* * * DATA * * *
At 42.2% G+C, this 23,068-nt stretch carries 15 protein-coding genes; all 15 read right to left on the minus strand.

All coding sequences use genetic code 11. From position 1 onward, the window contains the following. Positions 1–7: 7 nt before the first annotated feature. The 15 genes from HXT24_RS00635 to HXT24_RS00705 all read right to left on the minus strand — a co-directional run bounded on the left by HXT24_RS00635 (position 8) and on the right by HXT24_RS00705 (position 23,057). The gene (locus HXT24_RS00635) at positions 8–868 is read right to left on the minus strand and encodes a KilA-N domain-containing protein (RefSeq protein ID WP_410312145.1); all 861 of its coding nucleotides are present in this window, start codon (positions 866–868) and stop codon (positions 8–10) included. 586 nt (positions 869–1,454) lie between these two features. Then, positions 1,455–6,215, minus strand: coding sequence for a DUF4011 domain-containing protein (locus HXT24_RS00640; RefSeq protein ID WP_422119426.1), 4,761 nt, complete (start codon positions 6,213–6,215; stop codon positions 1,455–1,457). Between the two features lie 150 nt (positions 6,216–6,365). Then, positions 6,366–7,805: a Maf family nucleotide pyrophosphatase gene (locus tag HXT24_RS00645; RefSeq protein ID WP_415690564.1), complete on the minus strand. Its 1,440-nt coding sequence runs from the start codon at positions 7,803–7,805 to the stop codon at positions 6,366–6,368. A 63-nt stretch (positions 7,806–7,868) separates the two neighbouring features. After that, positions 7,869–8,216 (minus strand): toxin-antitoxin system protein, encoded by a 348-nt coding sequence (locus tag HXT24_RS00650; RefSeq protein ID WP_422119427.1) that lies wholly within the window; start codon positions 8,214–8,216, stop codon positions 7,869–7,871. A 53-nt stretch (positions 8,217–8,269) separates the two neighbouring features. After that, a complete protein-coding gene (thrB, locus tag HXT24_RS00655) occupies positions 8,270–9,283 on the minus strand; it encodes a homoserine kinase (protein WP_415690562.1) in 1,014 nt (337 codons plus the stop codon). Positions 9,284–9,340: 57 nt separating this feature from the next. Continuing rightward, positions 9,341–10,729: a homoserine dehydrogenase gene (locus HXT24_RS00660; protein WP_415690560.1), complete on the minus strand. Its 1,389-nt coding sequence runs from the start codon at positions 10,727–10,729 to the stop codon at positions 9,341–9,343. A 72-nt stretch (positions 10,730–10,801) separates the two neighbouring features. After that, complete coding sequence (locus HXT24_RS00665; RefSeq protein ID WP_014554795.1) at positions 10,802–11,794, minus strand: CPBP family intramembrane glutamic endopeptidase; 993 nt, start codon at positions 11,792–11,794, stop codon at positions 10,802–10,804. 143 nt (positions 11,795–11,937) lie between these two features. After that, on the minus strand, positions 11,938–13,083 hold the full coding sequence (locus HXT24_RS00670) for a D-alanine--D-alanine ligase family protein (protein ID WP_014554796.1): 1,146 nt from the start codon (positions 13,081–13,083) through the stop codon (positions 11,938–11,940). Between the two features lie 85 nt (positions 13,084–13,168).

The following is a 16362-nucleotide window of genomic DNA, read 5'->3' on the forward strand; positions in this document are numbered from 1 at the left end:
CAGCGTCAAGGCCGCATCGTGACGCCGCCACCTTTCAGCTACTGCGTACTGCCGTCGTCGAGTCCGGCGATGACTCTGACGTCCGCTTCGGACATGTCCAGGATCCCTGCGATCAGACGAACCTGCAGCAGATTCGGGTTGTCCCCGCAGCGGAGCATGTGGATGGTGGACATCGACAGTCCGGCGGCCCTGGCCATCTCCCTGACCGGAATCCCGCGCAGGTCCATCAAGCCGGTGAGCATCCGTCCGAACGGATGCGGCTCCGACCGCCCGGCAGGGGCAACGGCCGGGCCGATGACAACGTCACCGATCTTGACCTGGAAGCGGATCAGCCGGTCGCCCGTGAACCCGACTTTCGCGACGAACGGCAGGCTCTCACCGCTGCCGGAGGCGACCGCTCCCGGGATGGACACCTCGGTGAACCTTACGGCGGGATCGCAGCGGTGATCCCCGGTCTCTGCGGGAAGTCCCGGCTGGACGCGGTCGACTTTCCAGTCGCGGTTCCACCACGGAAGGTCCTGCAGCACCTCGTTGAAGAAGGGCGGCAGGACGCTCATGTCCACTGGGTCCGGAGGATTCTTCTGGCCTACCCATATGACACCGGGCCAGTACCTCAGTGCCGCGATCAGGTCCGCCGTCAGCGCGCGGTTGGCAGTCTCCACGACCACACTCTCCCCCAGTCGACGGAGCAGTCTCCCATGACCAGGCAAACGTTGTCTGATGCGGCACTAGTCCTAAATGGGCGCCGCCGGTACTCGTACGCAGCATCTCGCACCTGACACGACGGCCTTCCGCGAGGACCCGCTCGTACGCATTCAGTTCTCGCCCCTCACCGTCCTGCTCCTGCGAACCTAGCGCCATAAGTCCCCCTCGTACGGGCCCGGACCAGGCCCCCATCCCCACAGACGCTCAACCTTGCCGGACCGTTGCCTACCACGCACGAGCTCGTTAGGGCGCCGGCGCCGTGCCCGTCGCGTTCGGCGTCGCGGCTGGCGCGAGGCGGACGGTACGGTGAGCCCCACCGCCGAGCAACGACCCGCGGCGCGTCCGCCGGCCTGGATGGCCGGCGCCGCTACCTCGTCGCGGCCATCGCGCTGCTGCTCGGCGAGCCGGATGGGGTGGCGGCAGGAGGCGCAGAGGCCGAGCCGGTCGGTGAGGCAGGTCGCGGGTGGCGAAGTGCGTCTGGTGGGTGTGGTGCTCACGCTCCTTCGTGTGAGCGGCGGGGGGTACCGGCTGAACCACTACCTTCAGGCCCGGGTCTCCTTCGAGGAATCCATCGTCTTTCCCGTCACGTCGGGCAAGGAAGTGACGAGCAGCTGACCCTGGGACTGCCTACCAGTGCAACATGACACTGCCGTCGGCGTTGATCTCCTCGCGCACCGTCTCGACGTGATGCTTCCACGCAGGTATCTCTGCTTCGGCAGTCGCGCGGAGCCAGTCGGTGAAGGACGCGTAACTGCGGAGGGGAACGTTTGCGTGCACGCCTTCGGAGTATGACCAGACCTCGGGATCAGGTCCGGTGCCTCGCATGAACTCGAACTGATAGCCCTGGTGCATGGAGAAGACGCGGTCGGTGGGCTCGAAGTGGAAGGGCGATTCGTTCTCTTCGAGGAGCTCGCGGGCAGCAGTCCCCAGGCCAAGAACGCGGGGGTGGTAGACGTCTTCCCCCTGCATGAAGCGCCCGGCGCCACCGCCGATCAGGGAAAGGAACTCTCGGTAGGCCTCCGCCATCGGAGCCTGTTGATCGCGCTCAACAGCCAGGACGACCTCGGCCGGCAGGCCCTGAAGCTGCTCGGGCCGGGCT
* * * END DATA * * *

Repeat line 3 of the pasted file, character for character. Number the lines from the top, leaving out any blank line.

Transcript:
The following is a 16362-nucleotide window of genomic DNA, read 5'->3' on the forward strand; positions in this document are numbered from 1 at the left end: